Ellen G. White Writings

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Love Under Fire, Page 58

man the power to pardon sin and to remove its penalty. They clearly showed that God bestows His grace freely on all who seek it by repentance and faith.

Luther's theses spread through all Germany and in a few weeks had echoed throughout Europe. Many devoted Roman Catholics read them with joy, recognizing the voice of God in them. They felt that the Lord had begun to act to stop the rising tide of corruption issuing from Rome. Princes and magistrates secretly rejoiced that a limit was to be put on the arrogant power that denied the right to appeal from its decisions.

Crafty church leaders were enraged to see their profits endangered. The Reformer had bitter accusers to meet. “Who does not know,” he responded, “that it is rare for someone to suggest any new idea without ... being accused of stirring up quarrels? ... Why were Christ and all the martyrs put to death? Because ... they advanced novelties without having first humbly taken counsel of the established religious leaders.”13D'Aubigné, book 3, chapter 6.

The accusations of Luther's enemies, their misrepresentation of his intentions, and their hate-filled assaults on his character swept over him like a flood. He had felt confident that the leaders would gladly unite with him in reform. Looking forward, he had seen a brighter day dawning for the church.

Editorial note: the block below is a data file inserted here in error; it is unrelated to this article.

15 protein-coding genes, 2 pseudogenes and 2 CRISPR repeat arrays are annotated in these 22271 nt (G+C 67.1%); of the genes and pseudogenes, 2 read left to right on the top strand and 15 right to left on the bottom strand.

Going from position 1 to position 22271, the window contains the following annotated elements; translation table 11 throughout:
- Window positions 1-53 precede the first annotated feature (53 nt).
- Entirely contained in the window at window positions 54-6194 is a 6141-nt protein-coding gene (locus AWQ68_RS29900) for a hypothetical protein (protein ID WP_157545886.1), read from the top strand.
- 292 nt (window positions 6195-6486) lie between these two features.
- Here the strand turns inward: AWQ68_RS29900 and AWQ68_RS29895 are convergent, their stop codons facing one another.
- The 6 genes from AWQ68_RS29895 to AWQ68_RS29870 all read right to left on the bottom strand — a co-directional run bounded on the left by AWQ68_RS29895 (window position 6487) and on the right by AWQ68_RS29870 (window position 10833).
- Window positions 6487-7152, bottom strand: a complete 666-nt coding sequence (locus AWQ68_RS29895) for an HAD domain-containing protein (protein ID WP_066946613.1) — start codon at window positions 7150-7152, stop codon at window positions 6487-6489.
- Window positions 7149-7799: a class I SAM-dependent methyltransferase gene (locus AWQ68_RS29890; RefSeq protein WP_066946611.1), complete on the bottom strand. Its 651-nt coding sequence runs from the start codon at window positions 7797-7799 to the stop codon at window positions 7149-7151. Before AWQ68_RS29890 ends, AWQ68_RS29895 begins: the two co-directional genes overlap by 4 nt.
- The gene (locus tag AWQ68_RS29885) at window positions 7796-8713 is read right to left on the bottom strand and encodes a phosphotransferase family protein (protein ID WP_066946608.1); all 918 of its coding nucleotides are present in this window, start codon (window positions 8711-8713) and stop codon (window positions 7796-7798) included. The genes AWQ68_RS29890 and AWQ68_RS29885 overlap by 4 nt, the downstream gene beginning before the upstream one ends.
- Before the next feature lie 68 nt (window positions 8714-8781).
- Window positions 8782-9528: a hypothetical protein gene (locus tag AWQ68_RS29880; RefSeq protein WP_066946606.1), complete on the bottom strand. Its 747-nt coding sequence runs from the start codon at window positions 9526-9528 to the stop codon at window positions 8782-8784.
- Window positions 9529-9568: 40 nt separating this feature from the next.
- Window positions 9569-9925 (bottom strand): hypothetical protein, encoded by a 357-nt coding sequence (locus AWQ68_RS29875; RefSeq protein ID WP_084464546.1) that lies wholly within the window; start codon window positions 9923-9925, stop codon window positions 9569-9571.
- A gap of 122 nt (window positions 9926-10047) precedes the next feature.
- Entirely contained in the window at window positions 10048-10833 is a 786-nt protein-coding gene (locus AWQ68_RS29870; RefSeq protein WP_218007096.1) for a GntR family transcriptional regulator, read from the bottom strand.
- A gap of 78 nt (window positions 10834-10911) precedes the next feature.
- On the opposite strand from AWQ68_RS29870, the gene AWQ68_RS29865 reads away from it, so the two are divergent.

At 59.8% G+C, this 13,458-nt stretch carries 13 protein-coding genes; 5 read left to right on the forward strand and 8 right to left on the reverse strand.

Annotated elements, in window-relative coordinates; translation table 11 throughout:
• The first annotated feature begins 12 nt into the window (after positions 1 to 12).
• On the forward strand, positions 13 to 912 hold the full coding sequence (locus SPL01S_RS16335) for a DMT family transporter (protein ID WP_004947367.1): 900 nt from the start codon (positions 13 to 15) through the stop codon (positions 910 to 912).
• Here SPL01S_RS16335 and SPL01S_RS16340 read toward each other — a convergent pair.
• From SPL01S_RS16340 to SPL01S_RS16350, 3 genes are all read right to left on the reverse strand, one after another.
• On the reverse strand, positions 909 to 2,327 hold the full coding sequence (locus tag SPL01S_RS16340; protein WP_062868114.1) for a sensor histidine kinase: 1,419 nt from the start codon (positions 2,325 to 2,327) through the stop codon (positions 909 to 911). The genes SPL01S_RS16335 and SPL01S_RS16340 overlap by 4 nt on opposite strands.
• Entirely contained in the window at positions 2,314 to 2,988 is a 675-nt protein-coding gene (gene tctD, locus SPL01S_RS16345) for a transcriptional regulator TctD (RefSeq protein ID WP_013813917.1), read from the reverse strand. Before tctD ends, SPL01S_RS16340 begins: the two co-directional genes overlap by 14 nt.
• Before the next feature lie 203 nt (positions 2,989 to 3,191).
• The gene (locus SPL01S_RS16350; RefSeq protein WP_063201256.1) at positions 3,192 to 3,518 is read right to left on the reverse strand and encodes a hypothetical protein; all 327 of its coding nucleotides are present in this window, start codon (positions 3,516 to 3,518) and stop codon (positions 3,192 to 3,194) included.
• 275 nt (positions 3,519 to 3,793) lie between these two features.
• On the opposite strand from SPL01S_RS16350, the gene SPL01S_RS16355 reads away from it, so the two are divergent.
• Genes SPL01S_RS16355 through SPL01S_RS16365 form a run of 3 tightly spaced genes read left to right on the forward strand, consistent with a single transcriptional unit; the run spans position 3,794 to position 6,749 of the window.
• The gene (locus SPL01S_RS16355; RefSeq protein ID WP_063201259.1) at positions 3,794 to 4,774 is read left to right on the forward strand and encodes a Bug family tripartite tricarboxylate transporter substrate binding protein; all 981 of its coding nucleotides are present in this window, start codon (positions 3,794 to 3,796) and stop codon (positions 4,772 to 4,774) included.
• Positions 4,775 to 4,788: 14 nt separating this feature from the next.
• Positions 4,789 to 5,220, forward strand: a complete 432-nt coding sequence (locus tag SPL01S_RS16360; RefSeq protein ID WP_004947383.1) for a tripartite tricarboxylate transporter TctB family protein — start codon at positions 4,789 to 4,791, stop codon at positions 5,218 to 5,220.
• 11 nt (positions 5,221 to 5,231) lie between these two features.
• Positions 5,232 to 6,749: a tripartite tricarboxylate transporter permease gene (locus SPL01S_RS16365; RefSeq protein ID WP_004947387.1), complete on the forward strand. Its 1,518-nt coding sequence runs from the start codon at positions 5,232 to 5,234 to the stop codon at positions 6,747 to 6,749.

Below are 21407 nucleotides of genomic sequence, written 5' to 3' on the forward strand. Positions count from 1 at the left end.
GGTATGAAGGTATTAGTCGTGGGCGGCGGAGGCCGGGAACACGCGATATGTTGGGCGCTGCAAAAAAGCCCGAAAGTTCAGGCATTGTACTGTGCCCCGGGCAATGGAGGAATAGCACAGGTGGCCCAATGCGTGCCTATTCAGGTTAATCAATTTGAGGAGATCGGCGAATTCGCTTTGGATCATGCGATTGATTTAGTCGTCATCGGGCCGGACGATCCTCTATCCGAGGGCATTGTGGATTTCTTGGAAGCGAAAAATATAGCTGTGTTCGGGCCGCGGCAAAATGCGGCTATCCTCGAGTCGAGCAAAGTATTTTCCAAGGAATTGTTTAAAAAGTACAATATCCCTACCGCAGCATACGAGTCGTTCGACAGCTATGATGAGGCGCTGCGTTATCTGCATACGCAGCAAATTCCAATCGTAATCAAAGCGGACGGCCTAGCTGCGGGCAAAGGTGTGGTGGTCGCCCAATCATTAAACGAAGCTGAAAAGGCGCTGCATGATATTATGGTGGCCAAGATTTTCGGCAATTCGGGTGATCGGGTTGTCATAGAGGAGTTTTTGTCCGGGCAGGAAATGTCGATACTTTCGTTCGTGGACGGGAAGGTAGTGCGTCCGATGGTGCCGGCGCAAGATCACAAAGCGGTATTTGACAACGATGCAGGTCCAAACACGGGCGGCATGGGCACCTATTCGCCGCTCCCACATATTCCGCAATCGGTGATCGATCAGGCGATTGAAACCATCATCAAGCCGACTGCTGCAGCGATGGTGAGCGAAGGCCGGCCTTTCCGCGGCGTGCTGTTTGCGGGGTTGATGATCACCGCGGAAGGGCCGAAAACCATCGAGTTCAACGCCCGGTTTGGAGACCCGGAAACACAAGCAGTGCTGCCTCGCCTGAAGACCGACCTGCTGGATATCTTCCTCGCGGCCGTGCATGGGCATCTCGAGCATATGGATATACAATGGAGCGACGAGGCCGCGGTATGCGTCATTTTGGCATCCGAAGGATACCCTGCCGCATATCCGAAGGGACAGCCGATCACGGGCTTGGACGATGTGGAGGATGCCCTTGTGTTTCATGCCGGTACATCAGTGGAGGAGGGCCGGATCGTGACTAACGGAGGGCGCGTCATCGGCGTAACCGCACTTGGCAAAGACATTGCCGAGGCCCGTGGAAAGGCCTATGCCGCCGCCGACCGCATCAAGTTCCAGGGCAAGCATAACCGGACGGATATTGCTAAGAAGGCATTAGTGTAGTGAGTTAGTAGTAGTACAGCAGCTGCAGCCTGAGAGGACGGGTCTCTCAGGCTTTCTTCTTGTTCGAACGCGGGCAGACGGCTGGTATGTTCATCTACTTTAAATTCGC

But encouragement from some leaders had changed to criticism. Many officials of church and state soon saw that the acceptance of these truths would effectively undermine Rome's authority, stop thousands of streams now flowing into her treasury, and so restrict the luxury of the papal leaders. To teach the people to look to Christ alone for salvation would overthrow the pope's throne and eventually destroy their own authority. So they set themselves against Christ and the truth by opposing the man He sent to enlighten them.

Luther trembled as he looked at himself—one man opposed to the mighty powers of earth. “Who was I,” he wrote, “to oppose the majesty of the pope, before whom ... the kings of the earth and the whole world trembled? ... No one can know what my heart suffered during these first two years and into what sadness, even what despair, I had sunk.”14D'Aubigné, book 3, chapter 6. But when human support failed, he looked to God alone. He could safely lean on that all-powerful arm.

Luther wrote to a friend: “Your first duty is to begin by prayer.... Hope for nothing from your own labors, from your own understanding. Trust in God alone and in the influence of His Spirit.”15D'Aubigné, book 3, chapter 7. Here is an important lesson for those who feel that God has called them to present to others the vital truths for this time. Going against the powers of evil requires something more than intellect and human wisdom.

Luther Appealed Only to the Bible

When enemies appealed to custom and tradition, Luther met them with the Bible only. Here were arguments they could not answer. From his sermons and writings came beams of light that awakened and illuminated

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